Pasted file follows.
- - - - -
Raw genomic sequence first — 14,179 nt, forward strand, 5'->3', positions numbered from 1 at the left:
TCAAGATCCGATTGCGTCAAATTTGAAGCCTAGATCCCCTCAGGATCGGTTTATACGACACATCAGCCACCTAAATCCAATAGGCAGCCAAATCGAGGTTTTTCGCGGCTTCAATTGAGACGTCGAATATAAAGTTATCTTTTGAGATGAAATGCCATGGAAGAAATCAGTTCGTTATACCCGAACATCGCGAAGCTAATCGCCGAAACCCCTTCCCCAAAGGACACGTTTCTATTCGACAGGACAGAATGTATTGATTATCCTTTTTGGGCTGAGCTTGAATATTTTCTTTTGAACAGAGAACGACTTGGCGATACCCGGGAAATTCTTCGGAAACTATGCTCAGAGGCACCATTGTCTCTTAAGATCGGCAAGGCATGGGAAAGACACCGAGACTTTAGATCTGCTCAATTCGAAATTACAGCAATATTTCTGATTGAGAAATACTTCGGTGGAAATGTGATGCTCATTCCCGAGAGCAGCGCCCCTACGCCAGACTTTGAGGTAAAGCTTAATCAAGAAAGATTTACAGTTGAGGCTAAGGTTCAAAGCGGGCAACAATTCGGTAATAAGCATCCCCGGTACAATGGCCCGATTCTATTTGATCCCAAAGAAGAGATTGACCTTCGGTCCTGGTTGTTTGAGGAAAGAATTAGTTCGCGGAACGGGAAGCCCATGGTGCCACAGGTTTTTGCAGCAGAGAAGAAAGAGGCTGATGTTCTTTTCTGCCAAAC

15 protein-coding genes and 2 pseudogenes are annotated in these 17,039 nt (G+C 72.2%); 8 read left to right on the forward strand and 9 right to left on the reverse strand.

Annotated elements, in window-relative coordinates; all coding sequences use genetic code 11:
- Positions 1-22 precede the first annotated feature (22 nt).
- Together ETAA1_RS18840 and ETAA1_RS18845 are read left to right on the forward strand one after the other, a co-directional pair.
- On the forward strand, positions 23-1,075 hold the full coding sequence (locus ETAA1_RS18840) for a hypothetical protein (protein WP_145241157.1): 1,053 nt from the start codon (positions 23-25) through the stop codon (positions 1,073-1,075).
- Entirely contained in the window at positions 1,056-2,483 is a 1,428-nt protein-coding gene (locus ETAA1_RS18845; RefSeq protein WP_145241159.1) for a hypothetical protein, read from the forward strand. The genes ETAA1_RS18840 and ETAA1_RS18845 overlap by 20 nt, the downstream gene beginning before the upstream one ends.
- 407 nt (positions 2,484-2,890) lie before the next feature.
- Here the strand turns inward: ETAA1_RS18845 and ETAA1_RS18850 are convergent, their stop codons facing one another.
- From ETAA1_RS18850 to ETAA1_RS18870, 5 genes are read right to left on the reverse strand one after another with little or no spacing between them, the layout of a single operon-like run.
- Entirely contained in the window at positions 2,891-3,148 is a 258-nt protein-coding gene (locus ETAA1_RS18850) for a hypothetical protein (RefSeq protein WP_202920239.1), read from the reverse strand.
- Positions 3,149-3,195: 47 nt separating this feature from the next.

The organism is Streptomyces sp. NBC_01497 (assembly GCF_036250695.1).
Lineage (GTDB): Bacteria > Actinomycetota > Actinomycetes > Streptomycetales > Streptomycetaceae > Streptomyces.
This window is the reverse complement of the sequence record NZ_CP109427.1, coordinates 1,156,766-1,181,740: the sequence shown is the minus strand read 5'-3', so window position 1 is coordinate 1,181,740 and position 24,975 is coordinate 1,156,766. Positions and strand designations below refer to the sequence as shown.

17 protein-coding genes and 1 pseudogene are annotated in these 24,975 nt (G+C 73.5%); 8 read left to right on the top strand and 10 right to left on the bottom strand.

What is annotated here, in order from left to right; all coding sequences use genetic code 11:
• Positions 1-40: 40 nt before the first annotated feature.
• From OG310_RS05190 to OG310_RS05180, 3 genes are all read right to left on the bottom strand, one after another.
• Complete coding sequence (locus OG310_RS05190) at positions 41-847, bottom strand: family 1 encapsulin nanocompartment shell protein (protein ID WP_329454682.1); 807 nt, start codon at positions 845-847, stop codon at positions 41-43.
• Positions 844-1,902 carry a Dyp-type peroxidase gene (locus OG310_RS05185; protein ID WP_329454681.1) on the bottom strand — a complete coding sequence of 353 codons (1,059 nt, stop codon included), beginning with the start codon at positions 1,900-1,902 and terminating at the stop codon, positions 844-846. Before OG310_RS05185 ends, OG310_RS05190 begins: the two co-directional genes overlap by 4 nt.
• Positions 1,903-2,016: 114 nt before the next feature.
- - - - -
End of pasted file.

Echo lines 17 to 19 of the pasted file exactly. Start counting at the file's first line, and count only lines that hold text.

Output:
17 protein-coding genes and 1 pseudogene are annotated in these 24,975 nt (G+C 73.5%); 8 read left to right on the top strand and 10 right to left on the bottom strand.

What is annotated here, in order from left to right; all coding sequences use genetic code 11:
• Positions 1-40: 40 nt before the first annotated feature.